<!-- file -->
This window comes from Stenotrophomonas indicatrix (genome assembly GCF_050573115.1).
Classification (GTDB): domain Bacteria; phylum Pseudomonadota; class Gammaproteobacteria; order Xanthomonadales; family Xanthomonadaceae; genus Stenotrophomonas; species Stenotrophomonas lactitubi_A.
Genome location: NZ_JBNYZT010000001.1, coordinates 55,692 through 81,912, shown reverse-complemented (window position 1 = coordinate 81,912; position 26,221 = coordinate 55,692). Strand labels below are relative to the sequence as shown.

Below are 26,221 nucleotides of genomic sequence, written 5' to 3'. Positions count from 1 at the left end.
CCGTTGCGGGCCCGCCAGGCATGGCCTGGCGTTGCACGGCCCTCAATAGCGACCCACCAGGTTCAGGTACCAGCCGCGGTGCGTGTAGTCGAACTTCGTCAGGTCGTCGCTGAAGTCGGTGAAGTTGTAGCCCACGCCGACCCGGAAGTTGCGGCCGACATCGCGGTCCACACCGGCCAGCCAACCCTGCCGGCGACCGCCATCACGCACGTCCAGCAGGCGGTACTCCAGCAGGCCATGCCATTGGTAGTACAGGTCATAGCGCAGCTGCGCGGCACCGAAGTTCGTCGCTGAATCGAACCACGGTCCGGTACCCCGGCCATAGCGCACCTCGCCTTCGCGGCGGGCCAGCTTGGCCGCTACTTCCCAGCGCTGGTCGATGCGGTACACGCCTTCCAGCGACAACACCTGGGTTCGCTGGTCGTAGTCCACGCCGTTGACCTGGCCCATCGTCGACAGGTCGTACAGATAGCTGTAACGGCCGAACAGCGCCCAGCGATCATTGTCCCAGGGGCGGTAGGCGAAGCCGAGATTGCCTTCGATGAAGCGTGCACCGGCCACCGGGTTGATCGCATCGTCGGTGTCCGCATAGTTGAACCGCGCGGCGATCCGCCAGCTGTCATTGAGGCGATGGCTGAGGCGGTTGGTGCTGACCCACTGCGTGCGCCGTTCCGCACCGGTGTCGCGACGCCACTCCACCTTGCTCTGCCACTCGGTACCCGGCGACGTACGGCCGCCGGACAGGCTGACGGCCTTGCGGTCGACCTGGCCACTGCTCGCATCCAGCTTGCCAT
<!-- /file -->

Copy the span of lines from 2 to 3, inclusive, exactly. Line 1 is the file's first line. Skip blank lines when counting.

Classification (GTDB): domain Bacteria; phylum Pseudomonadota; class Gammaproteobacteria; order Xanthomonadales; family Xanthomonadaceae; genus Stenotrophomonas; species Stenotrophomonas lactitubi_A.
Genome location: NZ_JBNYZT010000001.1, coordinates 55,692 through 81,912, shown reverse-complemented (window position 1 = coordinate 81,912; position 26,221 = coordinate 55,692). Strand labels below are relative to the sequence as shown.